The physical ramifications of winter are far more significant for the hibernating hacker. Absence might make the heart grow fonder, but abstinence makes the body grow weak and the golf swing grow weeds. The residual bill of inactivity reaches accounts payable in the spring, when the average golfer readies to resume his or her all-too-average game.

“For the average person, the middle-age guys or gals who are pretty much inactive all winter, it’s a lot to ask of your body,” said Dr. Pat Feder of Comprehensive Chiropractic in Eureka, Mo. “They want to get out there and start playing again as soon as the weather gets good.

“But if they’ve been inactive, the potential for injury is much higher, and their flexibility and endurance are going to seem nonexistent. They’re probably going to find they’re not swinging the same and not hitting the ball as far, and then they wonder why.”

Peggy Heisel, a physical therapist for HealthSouth Rehabilitation, said the rust gets more difficult to shake the older the lethargic linkster gets.

“You tend to lose flexibility and strength,” Heisel said. “People will complain to me about losing distance. If they’re not doing things to stay flexible and fit, it affects their mechanics, and that affects their performance, including how far they hit the ball.”

Heisel and Feder have worked extensively with PGA and LPGA players. Pros never experience as much down time as the average duffer – they continue to play and practice throughout the year. But amateurs operate on a different, less reliable level. What’s more, the inefficiency of the average amateur’s swing requires his or her body to work harder and pay a heavier price.

“The average amateur uses 80 percent muscle energy to complete a golf swing,” Feder said. “The average pro makes the same movement using just 40 percent muscle energy. A proper golf swing is not very hard at all on the muscles. You’re going to have some repetitive issues if you swing a lot, which obviously pros do.

“But the thing I notice is when amateurs take the club away, and when they finish the swing, they put a lot of pressure on their lower back. If you swing with the proper spine angle, if you flex at the knees and bend at the waist, it puts a lot less strain and pressure on the back.”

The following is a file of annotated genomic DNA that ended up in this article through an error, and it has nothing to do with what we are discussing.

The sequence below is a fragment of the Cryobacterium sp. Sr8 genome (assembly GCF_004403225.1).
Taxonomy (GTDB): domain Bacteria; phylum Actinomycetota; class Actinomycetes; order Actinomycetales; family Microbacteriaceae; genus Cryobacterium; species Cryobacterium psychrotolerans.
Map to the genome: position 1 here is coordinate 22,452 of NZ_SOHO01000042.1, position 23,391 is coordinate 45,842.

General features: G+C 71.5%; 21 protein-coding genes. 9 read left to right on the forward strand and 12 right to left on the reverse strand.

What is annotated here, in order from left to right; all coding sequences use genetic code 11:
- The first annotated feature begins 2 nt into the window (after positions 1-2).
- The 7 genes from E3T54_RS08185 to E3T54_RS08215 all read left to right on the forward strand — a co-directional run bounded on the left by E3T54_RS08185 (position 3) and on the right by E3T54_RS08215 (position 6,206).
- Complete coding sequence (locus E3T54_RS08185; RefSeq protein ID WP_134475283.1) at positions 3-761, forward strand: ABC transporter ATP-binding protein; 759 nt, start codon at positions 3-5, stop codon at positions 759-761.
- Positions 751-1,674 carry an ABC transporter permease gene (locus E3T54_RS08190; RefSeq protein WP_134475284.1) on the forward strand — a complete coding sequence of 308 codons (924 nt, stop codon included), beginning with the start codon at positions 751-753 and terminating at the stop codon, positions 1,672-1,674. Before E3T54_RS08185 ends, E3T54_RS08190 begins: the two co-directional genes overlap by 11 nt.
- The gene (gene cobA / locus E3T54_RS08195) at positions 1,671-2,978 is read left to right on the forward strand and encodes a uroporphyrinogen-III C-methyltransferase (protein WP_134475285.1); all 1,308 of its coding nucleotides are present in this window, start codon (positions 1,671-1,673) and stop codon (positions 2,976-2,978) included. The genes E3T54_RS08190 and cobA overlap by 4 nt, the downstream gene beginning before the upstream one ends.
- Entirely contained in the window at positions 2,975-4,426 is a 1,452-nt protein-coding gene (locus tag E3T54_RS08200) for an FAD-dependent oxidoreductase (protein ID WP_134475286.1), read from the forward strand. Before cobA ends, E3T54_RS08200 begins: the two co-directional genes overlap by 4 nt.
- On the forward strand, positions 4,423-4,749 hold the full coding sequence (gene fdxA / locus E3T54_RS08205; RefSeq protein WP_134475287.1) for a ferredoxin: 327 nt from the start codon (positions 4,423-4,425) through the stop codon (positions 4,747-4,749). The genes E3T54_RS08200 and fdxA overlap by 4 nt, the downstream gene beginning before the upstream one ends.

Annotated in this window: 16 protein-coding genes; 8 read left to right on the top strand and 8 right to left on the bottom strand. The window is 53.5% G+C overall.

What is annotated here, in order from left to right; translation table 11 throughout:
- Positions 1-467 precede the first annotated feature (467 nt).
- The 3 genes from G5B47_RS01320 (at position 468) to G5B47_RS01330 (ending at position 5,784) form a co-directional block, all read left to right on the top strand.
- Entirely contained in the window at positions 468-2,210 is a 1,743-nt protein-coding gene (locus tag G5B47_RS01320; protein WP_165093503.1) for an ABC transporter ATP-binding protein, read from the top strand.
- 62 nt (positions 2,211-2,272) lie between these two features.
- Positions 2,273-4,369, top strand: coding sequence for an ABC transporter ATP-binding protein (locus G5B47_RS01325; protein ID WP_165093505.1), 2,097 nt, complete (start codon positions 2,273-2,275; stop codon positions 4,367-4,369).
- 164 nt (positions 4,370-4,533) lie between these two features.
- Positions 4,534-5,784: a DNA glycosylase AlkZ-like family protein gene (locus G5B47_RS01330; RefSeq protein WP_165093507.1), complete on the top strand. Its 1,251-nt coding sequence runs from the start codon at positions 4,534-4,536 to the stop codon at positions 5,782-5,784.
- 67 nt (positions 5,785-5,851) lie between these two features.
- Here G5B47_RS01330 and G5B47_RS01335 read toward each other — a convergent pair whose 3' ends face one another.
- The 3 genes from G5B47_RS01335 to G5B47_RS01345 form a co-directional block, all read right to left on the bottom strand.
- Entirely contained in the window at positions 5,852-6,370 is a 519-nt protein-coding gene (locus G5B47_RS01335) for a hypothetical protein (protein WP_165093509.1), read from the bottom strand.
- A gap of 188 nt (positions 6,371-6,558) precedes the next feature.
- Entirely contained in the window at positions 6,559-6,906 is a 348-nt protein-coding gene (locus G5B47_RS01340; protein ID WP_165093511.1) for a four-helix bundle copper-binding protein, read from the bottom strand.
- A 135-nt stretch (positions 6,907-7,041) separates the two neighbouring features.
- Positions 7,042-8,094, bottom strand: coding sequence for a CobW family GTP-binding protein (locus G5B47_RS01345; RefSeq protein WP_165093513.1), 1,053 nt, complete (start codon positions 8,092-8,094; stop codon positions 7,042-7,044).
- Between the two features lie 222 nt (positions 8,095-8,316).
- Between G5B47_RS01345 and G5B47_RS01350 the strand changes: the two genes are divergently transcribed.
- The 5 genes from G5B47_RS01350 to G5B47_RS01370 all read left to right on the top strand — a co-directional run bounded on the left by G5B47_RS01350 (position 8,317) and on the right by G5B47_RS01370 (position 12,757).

The key to being able to pick up where you left off from last season, or improve on that performance, is to prepare for the season before it begins. For those who will be emerging from their couch cocoons as April begins, there is no time like the present.

“Even if it’s just a couple of weeks before you go out and start playing, you’ll be better prepared and you’ll perform better,” Heisel said. “If you don’t do anything to get ready, you’ll get out there and it’ll probably be pretty frustrating.”

Let’s face it, the elusive pursuit of par needs no help in the “pretty frustrating” department. The first step to first-time-out nirvana is to embrace some type of cardiovascular routine, one more strenuous than lifting a fork, but not quite as taxing as officer training school. Feder said something “friendly to the joints” works best – and we’re not talking about a stool at the neighborhood joint.

A regimen of walking, jogging, bike riding or exercising on elliptical equipment will do the trick.

“It all depends on the size of the person and what their weight is,” Feder said. “Certain things are OK for certain people, not good for others. But the main thing is, using the muscles will help loosen them up. If you don’t do some kind of cardiovascular work before you start stretching, you’re kind of treading water.”

Follow the cardiovascular with a stretching program that focuses on the lower back and stomach, shoulders, legs and buttocks. One of the most important muscles in the golf swing is the iliopsoas, the primary hip-flexor muscle that attaches at the lumbar spine and stretches across the pelvic joints. It’s the muscle that performs the subtle hip turn that is crucial in the golf swing.

One of the hottest self-improvement applications in golf is yoga.

Barbara Michael is a health-improvement instructor and an avid golfer. She teaches “Yoga For Golfers” at Golf Headquarters in Kirkwood, Mo., and finds the two disciplines ideally suited for each other.

“The benefits of yoga are very subtle,” said Michael. Besides balance and strengthening, Michael also emphasizes nutrition and stress management. Some of the techniques you learn in yoga can be implemented before, after and during a round.

“Yoga enhances your flexibility, balance, endurance, your alignment and your range of motion,” she said. “One of the techniques we use a lot is breathing. When you breathe a certain way, one of the things you’re able to do is relax the body. You alleviate the muscle tightness you might have and you’re able to really focus mentally.”

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